Wednesday, August 21, 2013

Piano Techniques: A (very) short history of how we talk about technique

I've had, for about seven years now, a debate friend. We meet and argue everything from politics and philosophy to the relative merits of cold breakfast cereals. We once debated for almost two hours the meaning of the word fable.* Whatever the subject, however insignificant it may be, there's always at least one -- usually nitpicky -- point of contention. Yet the slow process, played out over the course of a discussion, of finding the right words to explain our ideas to each other, sometimes reveal that we are actually arguing the same opinion.

The misunderstanding comes from how we expressed ourselves (i.e. careless choice of words); or from not asking the right questions; from getting hung up in the minor details; or from entering the conversation with contrary assumptions and prejudices.

An obvious parallel can be made with piano technique. The innumerable disagreements that still exist today about piano study (take the question of Hanon, for example) conceal the fact that there is basic consensus on the core principles of healthy technique.

I've often wondered about the various schools of playing that have arisen since the development of the modern piano. And how technique has evolved, if at all, since Chopin's day.

After all, modern piano action is heavier than that of mid-ninteenth century pianos, implying a different physical approach to the instrument.  And then there are those perplexing pieces of advice passed down by some of the most eminent pianists of the time: instructions to lift the fingers as high as possible, or to keep the elbows tight and stationary near the body. Some of Liszt's advice to his students is almost comical, given how completely contrary it is to contemporary practices. Madame Boissier (one of his pupils) noted in her journal that the composer prescribed octave scales for two hours everyday in order to develop...wrist flexibility! Liszt furthermore explicitly recommended reading a book while practicing exercises in order to keep the mind occupied ("...qu'on lise en même temps pour se distraire.").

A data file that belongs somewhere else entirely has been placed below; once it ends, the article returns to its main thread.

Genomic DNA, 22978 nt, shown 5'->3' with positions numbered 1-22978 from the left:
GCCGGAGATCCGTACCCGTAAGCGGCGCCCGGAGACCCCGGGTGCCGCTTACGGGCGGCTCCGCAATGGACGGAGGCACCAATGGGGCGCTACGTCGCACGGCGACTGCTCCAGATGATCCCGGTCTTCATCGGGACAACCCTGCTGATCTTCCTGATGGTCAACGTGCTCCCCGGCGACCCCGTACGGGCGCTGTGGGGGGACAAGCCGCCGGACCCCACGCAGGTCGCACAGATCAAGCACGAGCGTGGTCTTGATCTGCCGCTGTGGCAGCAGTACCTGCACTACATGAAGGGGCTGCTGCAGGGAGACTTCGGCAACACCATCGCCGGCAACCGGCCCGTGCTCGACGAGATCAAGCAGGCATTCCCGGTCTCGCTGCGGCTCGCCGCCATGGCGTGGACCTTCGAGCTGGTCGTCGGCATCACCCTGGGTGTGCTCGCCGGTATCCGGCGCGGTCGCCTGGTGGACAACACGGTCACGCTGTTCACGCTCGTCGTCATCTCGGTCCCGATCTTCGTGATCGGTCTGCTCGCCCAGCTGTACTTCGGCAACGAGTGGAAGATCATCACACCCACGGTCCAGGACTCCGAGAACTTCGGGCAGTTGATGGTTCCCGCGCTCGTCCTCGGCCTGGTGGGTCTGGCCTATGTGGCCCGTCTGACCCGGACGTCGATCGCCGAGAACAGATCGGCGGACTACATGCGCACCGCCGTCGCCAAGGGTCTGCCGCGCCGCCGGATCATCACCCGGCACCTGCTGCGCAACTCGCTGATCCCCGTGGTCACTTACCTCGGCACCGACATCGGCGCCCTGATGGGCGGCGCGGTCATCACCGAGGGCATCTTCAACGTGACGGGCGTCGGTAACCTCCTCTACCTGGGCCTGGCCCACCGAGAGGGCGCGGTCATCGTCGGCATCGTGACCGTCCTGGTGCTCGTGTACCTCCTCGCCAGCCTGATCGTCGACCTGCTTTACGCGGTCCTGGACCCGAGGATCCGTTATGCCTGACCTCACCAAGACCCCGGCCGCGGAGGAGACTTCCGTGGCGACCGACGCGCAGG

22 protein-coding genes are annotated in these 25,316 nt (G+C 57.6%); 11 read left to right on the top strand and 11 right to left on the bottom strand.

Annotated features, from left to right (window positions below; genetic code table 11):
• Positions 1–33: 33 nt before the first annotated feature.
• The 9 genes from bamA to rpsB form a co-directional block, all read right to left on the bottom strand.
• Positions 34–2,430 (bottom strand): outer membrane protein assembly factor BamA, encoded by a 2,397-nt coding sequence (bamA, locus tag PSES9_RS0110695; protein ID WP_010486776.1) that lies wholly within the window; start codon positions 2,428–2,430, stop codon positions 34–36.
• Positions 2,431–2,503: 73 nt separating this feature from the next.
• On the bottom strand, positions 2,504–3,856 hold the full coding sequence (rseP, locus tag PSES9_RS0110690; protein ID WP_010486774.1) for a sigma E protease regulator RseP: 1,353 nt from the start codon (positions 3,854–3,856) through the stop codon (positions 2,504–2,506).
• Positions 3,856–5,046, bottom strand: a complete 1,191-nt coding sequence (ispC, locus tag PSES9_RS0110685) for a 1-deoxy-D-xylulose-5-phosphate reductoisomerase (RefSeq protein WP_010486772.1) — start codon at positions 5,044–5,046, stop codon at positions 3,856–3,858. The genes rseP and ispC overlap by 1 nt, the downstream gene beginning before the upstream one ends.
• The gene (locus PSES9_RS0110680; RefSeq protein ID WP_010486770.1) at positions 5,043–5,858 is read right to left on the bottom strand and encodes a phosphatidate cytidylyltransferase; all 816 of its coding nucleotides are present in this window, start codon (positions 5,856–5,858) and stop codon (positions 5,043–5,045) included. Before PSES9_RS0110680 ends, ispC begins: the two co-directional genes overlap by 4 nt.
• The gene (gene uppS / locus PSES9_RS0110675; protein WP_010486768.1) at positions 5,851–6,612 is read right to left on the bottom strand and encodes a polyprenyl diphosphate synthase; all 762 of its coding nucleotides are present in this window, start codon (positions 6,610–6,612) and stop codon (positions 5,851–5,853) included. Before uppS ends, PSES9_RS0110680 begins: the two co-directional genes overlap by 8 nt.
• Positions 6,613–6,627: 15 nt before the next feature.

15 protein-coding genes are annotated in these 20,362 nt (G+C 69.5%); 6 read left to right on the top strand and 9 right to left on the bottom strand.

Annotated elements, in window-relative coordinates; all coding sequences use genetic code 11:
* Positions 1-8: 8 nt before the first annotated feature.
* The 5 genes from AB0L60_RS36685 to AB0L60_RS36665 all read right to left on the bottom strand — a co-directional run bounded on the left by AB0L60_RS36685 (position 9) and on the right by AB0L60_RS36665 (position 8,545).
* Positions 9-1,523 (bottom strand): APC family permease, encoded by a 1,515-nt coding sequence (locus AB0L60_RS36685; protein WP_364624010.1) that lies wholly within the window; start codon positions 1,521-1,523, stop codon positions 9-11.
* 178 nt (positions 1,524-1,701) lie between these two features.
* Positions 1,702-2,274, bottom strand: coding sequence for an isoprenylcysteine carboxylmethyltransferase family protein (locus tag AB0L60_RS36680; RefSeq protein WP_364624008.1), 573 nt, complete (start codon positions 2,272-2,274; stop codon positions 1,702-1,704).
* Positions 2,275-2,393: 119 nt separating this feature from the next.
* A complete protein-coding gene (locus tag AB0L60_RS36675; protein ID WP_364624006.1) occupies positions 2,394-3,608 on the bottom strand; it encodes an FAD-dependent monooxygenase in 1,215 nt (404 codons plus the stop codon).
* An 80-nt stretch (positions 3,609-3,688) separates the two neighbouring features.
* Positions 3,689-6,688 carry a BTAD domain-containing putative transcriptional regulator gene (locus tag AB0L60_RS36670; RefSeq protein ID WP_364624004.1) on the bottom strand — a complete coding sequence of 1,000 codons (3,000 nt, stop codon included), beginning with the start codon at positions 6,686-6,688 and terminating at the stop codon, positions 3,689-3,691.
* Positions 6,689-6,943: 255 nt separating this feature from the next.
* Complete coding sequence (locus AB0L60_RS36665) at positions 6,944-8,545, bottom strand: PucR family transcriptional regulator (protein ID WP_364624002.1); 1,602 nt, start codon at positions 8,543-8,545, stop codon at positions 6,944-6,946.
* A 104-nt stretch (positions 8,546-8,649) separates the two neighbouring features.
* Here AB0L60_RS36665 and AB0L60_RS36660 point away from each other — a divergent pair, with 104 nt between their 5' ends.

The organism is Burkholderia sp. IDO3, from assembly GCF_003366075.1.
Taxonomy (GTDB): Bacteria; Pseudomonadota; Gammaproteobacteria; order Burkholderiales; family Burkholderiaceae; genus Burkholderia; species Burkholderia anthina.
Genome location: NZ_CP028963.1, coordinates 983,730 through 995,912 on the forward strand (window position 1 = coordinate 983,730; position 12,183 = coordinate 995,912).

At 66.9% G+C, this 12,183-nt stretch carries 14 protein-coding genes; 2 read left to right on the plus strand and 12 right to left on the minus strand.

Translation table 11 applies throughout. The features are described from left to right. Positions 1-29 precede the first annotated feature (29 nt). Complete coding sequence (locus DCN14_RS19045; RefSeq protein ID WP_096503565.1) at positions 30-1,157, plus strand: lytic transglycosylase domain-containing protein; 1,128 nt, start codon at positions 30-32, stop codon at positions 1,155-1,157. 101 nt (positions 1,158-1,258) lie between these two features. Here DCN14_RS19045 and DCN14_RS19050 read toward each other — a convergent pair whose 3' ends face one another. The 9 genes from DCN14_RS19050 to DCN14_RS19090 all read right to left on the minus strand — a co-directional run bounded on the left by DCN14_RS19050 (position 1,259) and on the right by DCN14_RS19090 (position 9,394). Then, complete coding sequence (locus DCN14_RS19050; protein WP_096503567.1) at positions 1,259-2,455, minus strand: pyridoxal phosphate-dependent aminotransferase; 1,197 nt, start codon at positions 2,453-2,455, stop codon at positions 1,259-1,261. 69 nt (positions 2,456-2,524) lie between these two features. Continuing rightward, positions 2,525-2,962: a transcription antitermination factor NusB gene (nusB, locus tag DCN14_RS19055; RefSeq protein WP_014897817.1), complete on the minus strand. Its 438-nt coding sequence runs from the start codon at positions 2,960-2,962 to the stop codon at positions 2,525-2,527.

Apropos of reading, there is an interesting book on this very subject by Gerd Kaemper called Techniques Pianistiques: L'évolution de la Technologie Pianistique.** In it, Kaemper details how composers' and pianists' understanding of -- and way of speaking about -- technique has evolved over time.

If Liszt and his contemporaries were so verbally maladroit on the subject, it was only because the fathers of modern technique worked by instinct. Indeed, in the early to mid 19th century the very idea of technique was still a relatively new one.

Going back further in time, it has been noted that baroque harpsichord methods, such as Couperin's L'art de toucher le clavecin, are remarkably mute on technique (as we understand the term today), concentrating instead on general musical principles. The reason for this omission comes from the nature of the harpsichord itself: the smaller keyboard and individual keys mean problems relating to extension and force, central to pianoforte playing, are non-issues.